The term glaucoma originated from the Greek word Glaukos which refers to the bluish green hue of the affected eye. It was noted by Hippocrates as early as 400 BC in his writings. Glaucoma as we know today consists of a group of eye conditions where the optic nerve carrying the signals of eyesight to the brain becomes weak. It is associated with high eye pressure most of the time.
There are a couple of important reasons why this disease deserves an exclusive blog. Glaucoma is the leading cause of why people go blind the world over. So it needs to be treated in earnest. However, many people with glaucoma are not aware of their problem as the disease causes mild or no symptoms in the early stage. About 80 % of glaucoma is picked up only coincidentally when people come for a routine eye check up with an ophthalmologist.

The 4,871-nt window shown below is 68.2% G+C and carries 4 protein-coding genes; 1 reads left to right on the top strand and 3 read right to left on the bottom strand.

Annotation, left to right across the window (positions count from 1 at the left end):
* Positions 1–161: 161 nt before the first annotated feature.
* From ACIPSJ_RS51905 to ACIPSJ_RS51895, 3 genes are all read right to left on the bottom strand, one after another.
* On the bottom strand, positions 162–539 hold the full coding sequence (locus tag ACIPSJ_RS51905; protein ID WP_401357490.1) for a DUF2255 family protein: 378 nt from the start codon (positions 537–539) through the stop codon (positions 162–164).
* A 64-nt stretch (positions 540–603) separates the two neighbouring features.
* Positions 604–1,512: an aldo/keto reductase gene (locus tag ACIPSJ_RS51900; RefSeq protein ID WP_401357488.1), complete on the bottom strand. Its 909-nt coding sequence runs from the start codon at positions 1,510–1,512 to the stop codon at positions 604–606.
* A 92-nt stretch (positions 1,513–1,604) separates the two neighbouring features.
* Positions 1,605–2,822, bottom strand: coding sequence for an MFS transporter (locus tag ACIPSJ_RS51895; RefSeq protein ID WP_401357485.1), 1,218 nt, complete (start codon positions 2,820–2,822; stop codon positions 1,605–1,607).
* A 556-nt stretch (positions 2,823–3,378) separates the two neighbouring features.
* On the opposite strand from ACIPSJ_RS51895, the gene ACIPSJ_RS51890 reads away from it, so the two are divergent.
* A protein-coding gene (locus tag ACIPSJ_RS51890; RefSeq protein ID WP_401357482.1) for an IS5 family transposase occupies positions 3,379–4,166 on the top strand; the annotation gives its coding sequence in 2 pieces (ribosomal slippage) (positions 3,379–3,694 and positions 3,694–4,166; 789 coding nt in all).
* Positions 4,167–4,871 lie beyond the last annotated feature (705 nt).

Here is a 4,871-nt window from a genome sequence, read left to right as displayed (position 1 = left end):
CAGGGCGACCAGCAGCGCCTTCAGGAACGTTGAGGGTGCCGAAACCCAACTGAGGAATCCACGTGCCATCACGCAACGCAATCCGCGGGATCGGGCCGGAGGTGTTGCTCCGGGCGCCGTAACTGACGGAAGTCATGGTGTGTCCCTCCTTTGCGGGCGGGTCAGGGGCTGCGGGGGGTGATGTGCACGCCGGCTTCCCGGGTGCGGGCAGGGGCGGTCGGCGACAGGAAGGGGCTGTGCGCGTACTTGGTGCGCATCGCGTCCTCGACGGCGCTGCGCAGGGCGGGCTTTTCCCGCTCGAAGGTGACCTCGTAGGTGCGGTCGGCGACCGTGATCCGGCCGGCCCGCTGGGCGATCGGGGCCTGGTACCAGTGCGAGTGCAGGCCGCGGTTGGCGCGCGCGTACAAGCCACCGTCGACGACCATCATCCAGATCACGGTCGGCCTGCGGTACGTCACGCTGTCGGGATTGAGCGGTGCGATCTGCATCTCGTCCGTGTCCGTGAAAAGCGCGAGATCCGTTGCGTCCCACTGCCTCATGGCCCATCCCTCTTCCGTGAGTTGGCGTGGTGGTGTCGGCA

A sneak peek into the disease process will make it sound simpler. Our optic nerve which carries signals from the eye to the brain is like a cable made of millions of fibers. When the eye pressure exceeds the normal range, the fibers die creating blind spots in our field of vision. These blind spots are not appreciated unless a lot of the fibers die and the center of the field is affected. However, the damaged fibers cannot be regenerated, which is why detecting glaucoma early is the key to preventing blindness.
Similar to blood pressure in our body, our eye has a pressure which depends on the circulation of a fluid called aqueous humor inside the eye. The fluid leaves the eye through a space called the angle. When this drainage system is blocked, the eye pressure increases and damages the optic nerve fibers.
Glaucoma can easily be picked up by a routine eye exam by an ophthalmologist. People more than 40 years of age, with Diabetes, hypertension, history of eye injury or eye surgery, who are using steroids regularly or have family members with glaucoma, are more likely than others to have glaucoma.
Treatment is aimed at preventing further damage. Options include eye drops, lasers and surgery.